Alex Wise 22:07  And this heat that we have this summer in so many areas is not going to be going away anytime soon, we’re going to see this pattern worsen during our lifetimes. We are, we were taught that air conditioning was not necessarily such a drain on the environment, because the environmental community came together in the mid 80s, signed the Montreal Protocol got rid of these ozone depleting CFCs. And so we can just all move to Phoenix and run our air conditioning all the time. But it’s not so simple, isn’t it?

Rebecca Leber 22:51  Yeah. So you’re talking about the Montreal Protocol that has been hailed as this environmental success, we averted catastrophe by phasing out these chemicals. And it turns out, the replacement we used are also warming the planet.

Alex Wise 23:09  But not necessarily putting a hole in the ozone but still dangerous greenhouse gases.

Rebecca Leber 23:16  Yeah, rather than depleting the ozone, we have heat trapping, gases hfcs that have 1000s, the warming potential as carbon dioxide, the last in the atmosphere for, I believe, a bit a bit shorter period. So this year, the US became a late signer on to a new version of this global agreement to phase out hfcs and air conditioning. But one thing that I learned in doing that story and interviewing the author of a book after cooling by Eric Dean Wilson, one thing I learned from our conversation was actually that CFCs even though they’ve been phased out, officially at the global scale, and are illegal to produce in the US, there is still this this underground market for it because the use of CFCs are not illegal. So a good portion of his book is profiling this person who works in finding and trying to destroy the ozone depleting chemicals that are still in use today. And it’s it’s just a fascinating kind of complication of this, this very simplified tale we we hear about how we save the world and then realizing that the actual mechanics of doing it and seeing permanent change is really difficult. And I think that applies a lot to the climate crisis that the actual solutions we’re talking about in the cultural change are challenging and something like finding better cooling systems. So we’re not using refrigerants that are making climate change worse. That’s big challenge. And of course it will, it will make a big difference. And if we’re going right past that 1.5 and two degree target for global warming, these are really powerful chemicals. And I think it’s worth at least thinking about, especially if you’re sitting in the comfort of AC right now,

Alex Wise 25:21 I forgot to mention the title to our listeners, it’s on Vox, and it’s entitled, it’s time to rethink air conditioning. So Rebecca, from your research on this piece, did you find that there are some promising technological breakthroughs down the road that could allow us to have our proverbial cake and eat it too when it comes to keeping our houses cooler?

Rebecca Leber 25:47  Well, there’s definitely some answers or alternatives we can be doing. So the author I spoke to Eric, Dean Wilson, was actually skeptical that there’s a technological fix. His argument was that there is there is a more cultural problem in how we view consumption in America, and also how we view disasters like heat waves as individual problems of whether you have access to AC or not. So he makes an argument that we actually need to think even more radically than technological answers, that we need to invest more in public cooling spaces, we maybe need to question whether office buildings with no one in them need to run AC at frigid temperatures. So I think there’s something to that argument of how we think about cooling. But there are things we can be doing. One, obviously, is to think about how we can cool down cities and counteract the urban heat island effect without just adding more ACS to the problem. So I mentioned a few of those answers like having more greenery less concrete, and bodies of water can cool down in area as well. But when it comes to technological answers, I know the think tank Rmi they actually made an argument that heat pumps, which typically they’re used for heating a home but that they could also be used to effectively keep a warmer I’m sorry, a cooler space as well because they take out that hot air in a home. A lot of this as well as cooling down a building requires construction and or requires retrofitting requires better energy efficiency. And these are bigger investments that we it’s not clear we quite have the appetite to make those those bigger changes. This is an area that has not gotten a ton of attention in infrastructure talks. So I’m not sure we are seeing that money coming behind this actually rethink how we build cities and home so they’re not just tethered to the AC.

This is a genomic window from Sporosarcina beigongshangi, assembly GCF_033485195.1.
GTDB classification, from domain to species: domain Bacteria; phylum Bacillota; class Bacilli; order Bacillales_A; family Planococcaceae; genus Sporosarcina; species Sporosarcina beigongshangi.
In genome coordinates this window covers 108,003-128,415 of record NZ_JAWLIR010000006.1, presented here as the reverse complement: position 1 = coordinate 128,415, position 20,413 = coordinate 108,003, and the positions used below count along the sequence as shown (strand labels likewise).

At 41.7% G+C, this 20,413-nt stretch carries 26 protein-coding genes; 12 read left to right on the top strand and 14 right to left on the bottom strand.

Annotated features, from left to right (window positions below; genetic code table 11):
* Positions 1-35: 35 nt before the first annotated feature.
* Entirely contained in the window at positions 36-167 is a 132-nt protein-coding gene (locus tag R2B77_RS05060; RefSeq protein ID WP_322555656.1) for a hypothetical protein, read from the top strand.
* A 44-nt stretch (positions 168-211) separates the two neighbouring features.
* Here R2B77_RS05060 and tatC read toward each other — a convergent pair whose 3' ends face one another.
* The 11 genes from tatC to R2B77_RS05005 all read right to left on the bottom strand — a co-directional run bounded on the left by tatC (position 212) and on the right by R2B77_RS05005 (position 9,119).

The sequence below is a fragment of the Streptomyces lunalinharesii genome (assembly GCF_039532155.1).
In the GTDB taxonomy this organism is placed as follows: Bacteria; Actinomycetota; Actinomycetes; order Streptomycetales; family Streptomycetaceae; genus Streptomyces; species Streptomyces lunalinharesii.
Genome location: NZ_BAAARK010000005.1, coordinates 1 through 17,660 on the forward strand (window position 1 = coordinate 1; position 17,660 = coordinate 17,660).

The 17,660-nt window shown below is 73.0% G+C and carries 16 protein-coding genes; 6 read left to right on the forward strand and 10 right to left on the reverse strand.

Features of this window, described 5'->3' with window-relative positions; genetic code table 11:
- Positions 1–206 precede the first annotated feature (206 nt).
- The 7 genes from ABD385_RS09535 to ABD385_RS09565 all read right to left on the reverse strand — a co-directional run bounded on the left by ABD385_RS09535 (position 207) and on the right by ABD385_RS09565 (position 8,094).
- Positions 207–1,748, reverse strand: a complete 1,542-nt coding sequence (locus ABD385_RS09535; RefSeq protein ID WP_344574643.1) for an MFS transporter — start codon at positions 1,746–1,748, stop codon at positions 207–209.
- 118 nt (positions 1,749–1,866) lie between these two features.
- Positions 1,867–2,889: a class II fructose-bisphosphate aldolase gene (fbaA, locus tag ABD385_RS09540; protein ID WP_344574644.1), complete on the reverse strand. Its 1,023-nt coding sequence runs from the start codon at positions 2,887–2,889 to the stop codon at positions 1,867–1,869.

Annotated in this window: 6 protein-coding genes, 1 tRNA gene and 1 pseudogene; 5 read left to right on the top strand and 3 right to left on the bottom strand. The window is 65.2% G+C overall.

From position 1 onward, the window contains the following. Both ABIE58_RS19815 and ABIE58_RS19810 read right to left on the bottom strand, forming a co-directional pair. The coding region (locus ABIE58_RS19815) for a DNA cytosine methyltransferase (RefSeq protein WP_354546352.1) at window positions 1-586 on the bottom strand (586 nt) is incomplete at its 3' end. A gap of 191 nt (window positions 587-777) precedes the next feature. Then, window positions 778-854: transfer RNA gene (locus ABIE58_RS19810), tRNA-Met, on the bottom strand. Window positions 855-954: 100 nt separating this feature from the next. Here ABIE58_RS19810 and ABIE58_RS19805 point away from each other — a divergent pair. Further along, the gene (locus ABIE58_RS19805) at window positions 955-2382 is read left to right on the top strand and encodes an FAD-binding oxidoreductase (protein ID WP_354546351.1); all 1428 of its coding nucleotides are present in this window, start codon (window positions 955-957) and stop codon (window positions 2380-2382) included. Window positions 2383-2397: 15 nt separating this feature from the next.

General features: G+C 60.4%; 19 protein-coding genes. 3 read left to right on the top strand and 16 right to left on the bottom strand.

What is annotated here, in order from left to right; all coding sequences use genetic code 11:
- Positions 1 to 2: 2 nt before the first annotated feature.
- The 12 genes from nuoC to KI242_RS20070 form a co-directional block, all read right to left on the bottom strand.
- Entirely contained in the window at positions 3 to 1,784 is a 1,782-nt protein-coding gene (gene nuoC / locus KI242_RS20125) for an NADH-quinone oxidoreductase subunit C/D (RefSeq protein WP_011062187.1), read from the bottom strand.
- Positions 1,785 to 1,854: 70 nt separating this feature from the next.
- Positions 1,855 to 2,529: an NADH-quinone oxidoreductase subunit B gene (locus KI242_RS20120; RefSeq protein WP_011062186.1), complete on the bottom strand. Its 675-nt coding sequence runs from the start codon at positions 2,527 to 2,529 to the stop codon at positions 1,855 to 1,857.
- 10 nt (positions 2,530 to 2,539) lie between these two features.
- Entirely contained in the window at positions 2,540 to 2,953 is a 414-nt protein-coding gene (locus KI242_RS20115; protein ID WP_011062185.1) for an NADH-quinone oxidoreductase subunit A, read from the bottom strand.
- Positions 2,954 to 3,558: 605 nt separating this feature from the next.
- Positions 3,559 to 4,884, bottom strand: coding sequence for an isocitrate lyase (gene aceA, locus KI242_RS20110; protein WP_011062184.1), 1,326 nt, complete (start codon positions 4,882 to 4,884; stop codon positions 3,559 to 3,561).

Alex Wise 27:57

Rebecca Leber. Thanks so much for being my guest on seachange radio.

Rebecca Leber Thank you

Narrator  You’ve been listening to Sea Change Radio. Our Intro Music is by Sanford Lewis and our outro music is by Alex Wise, additional music by the Rolling Stones. Check out our website at to stream or download the show or subscribe to our podcast. Visit our archives they are to hear from Bill McKibben, Van Jones, Paul Hawken, many others and tune in to Sea Change Radio next week, as we continue making connections for sustainability. For Sea Change Radio, I’m Alex Wise.